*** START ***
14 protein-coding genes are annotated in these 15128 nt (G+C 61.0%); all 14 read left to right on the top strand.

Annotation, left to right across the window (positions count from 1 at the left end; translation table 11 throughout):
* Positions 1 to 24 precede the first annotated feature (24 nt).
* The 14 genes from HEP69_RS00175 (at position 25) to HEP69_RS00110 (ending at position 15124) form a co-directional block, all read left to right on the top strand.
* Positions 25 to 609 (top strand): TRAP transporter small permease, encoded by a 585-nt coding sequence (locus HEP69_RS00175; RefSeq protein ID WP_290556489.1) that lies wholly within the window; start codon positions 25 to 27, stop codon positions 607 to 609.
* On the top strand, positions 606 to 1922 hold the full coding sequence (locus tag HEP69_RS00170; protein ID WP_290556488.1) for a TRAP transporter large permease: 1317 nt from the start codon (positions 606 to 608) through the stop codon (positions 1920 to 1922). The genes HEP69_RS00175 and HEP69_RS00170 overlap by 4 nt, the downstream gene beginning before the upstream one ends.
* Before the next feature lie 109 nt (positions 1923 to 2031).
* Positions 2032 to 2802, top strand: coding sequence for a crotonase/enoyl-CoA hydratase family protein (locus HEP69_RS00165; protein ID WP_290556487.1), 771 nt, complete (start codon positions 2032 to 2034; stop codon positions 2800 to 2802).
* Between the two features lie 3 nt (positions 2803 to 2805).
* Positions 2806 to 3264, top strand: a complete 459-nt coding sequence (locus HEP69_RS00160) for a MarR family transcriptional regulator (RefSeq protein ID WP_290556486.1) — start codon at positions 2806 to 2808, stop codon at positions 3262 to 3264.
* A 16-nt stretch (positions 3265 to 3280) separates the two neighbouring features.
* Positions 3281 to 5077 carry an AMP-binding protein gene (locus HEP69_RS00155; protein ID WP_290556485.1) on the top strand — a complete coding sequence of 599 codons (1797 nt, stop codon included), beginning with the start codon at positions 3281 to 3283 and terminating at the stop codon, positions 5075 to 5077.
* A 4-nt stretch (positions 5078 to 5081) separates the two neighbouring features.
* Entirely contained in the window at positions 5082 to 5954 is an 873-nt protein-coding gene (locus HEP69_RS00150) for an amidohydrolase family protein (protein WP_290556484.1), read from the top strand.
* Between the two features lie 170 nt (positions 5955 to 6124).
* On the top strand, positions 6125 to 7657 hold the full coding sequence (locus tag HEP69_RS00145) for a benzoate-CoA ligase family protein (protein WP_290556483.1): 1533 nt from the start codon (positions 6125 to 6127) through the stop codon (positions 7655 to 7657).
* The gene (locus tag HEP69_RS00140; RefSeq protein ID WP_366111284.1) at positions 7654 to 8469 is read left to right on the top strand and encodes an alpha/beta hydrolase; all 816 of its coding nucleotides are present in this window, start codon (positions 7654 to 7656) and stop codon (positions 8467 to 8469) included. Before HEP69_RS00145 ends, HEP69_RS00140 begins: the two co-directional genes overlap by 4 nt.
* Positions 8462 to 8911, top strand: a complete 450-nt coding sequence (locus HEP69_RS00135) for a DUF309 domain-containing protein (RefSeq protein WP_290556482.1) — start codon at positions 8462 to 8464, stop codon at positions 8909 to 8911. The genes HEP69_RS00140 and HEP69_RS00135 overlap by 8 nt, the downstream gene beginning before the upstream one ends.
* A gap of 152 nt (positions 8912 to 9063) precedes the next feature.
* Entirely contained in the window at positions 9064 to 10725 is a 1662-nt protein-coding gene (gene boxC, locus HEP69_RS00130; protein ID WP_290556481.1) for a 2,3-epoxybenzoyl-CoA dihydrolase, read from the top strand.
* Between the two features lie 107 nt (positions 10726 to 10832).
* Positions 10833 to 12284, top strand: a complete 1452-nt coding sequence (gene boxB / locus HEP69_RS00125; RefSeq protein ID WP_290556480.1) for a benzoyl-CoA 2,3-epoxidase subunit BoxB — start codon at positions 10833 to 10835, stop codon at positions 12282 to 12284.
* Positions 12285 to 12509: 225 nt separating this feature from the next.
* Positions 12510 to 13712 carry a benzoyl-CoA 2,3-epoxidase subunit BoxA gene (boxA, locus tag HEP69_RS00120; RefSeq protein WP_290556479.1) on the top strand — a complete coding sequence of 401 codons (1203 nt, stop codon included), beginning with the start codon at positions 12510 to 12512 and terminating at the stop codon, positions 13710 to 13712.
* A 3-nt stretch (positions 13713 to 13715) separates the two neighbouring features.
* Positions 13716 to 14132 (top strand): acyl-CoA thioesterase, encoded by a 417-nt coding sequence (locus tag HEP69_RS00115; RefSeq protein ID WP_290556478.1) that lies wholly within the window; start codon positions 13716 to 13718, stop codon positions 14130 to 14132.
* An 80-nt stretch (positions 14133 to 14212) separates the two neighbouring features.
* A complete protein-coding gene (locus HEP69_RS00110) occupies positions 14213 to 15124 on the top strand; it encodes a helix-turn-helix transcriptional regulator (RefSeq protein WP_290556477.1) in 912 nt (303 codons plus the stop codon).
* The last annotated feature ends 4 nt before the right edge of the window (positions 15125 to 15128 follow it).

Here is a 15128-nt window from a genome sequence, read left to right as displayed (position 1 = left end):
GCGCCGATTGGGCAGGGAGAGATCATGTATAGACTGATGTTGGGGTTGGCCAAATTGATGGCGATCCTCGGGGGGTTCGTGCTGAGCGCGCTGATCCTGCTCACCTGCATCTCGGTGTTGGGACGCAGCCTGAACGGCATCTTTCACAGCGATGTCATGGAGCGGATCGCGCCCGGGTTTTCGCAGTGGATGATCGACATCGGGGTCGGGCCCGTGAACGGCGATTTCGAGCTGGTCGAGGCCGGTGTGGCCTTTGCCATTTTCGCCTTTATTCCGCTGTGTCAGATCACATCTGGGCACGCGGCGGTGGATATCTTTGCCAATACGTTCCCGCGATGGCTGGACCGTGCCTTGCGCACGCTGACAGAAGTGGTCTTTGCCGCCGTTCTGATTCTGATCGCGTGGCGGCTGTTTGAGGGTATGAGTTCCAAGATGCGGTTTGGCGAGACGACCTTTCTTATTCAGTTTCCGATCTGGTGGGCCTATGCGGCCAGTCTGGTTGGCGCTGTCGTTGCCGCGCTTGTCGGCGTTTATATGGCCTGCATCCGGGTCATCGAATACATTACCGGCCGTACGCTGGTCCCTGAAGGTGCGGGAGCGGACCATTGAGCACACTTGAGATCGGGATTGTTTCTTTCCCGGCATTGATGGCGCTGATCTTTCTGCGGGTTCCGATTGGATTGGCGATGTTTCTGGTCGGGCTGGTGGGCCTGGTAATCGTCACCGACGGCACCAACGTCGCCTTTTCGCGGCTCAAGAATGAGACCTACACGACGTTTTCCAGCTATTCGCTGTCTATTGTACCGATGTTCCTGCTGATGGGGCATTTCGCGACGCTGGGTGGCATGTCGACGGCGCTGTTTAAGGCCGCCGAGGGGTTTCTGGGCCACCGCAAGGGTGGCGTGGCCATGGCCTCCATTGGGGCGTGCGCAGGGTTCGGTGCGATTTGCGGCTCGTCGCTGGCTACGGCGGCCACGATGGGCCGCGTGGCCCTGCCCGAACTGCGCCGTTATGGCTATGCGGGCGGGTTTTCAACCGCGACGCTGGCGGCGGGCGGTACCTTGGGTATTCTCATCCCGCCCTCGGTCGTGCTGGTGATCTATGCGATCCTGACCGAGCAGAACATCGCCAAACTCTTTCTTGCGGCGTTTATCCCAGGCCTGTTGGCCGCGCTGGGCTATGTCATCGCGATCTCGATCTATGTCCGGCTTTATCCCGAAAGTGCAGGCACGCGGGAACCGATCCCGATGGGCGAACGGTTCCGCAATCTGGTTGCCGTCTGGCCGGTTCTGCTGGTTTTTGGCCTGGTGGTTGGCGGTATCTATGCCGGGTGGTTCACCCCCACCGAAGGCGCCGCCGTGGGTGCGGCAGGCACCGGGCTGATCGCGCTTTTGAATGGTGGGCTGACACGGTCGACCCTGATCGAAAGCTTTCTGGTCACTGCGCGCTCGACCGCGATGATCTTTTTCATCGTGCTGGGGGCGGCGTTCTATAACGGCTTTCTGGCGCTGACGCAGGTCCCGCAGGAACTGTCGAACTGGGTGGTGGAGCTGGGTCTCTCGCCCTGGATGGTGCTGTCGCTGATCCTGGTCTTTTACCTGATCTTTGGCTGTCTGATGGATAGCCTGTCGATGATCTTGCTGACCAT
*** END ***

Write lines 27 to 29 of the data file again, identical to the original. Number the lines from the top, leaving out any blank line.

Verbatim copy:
* An 80-nt stretch (positions 14133 to 14212) separates the two neighbouring features.
* A complete protein-coding gene (locus HEP69_RS00110) occupies positions 14213 to 15124 on the top strand; it encodes a helix-turn-helix transcriptional regulator (RefSeq protein WP_290556477.1) in 912 nt (303 codons plus the stop codon).
* The last annotated feature ends 4 nt before the right edge of the window (positions 15125 to 15128 follow it).